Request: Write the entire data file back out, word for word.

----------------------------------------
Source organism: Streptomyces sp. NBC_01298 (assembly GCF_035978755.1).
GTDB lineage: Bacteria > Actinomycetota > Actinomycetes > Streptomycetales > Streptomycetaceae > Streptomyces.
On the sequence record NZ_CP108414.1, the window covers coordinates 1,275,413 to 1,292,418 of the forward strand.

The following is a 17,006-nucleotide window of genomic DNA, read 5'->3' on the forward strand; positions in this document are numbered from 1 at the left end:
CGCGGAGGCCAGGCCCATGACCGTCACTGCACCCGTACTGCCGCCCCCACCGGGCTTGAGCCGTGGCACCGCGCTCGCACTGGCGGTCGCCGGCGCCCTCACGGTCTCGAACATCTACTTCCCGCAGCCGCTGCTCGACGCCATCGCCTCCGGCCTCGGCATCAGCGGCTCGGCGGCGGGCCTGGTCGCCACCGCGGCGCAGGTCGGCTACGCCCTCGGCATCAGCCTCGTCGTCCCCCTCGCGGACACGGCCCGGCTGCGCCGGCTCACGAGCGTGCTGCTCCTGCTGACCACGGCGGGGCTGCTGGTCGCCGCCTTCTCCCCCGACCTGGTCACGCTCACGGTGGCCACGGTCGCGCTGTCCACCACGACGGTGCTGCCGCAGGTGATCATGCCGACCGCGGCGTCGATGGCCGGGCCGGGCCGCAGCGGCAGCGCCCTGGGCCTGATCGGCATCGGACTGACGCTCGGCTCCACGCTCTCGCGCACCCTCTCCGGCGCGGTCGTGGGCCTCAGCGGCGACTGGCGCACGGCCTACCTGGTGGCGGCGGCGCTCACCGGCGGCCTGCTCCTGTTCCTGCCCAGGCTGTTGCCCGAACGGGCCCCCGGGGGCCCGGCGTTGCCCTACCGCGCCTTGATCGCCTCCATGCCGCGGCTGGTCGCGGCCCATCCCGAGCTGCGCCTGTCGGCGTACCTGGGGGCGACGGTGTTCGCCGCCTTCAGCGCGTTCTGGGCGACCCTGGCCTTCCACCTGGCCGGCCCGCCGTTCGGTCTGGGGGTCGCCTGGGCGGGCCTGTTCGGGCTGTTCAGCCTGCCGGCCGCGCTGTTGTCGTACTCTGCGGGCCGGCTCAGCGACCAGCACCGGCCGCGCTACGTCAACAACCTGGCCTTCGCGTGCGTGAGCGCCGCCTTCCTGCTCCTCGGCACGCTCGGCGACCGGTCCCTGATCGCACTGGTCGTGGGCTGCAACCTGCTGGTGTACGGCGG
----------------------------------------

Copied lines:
Source organism: Streptomyces sp. NBC_01298 (assembly GCF_035978755.1).
GTDB lineage: Bacteria > Actinomycetota > Actinomycetes > Streptomycetales > Streptomycetaceae > Streptomyces.
On the sequence record NZ_CP108414.1, the window covers coordinates 1,275,413 to 1,292,418 of the forward strand.

The following is a 17,006-nucleotide window of genomic DNA, read 5'->3' on the forward strand; positions in this document are numbered from 1 at the left end:
CGCGGAGGCCAGGCCCATGACCGTCACTGCACCCGTACTGCCGCCCCCACCGGGCTTGAGCCGTGGCACCGCGCTCGCACTGGCGGTCGCCGGCGCCCTCACGGTCTCGAACATCTACTTCCCGCAGCCGCTGCTCGACGCCATCGCCTCCGGCCTCGGCATCAGCGGCTCGGCGGCGGGCCTGGTCGCCACCGCGGCGCAGGTCGGCTACGCCCTCGGCATCAGCCTCGTCGTCCCCCTCGCGGACACGGCCCGGCTGCGCCGGCTCACGAGCGTGCTGCTCCTGCTGACCACGGCGGGGCTGCTGGTCGCCGCCTTCTCCCCCGACCTGGTCACGCTCACGGTGGCCACGGTCGCGCTGTCCACCACGACGGTGCTGCCGCAGGTGATCATGCCGACCGCGGCGTCGATGGCCGGGCCGGGCCGCAGCGGCAGCGCCCTGGGCCTGATCGGCATCGGACTGACGCTCGGCTCCACGCTCTCGCGCACCCTCTCCGGCGCGGTCGTGGGCCTCAGCGGCGACTGGCGCACGGCCTACCTGGTGGCGGCGGCGCTCACCGGCGGCCTGCTCCTGTTCCTGCCCAGGCTGTTGCCCGAACGGGCCCCCGGGGGCCCGGCGTTGCCCTACCGCGCCTTGATCGCCTCCATGCCGCGGCTGGTCGCGGCCCATCCCGAGCTGCGCCTGTCGGCGTACCTGGGGGCGACGGTGTTCGCCGCCTTCAGCGCGTTCTGGGCGACCCTGGCCTTCCACCTGGCCGGCCCGCCGTTCGGTCTGGGGGTCGCCTGGGCGGGCCTGTTCGGGCTGTTCAGCCTGCCGGCCGCGCTGTTGTCGTACTCTGCGGGCCGGCTCAGCGACCAGCACCGGCCGCGCTACGTCAACAACCTGGCCTTCGCGTGCGTGAGCGCCGCCTTCCTGCTCCTCGGCACGCTCGGCGACCGGTCCCTGATCGCACTGGTCGTGGGCTGCAACCTGCTGGTGTACGGCGG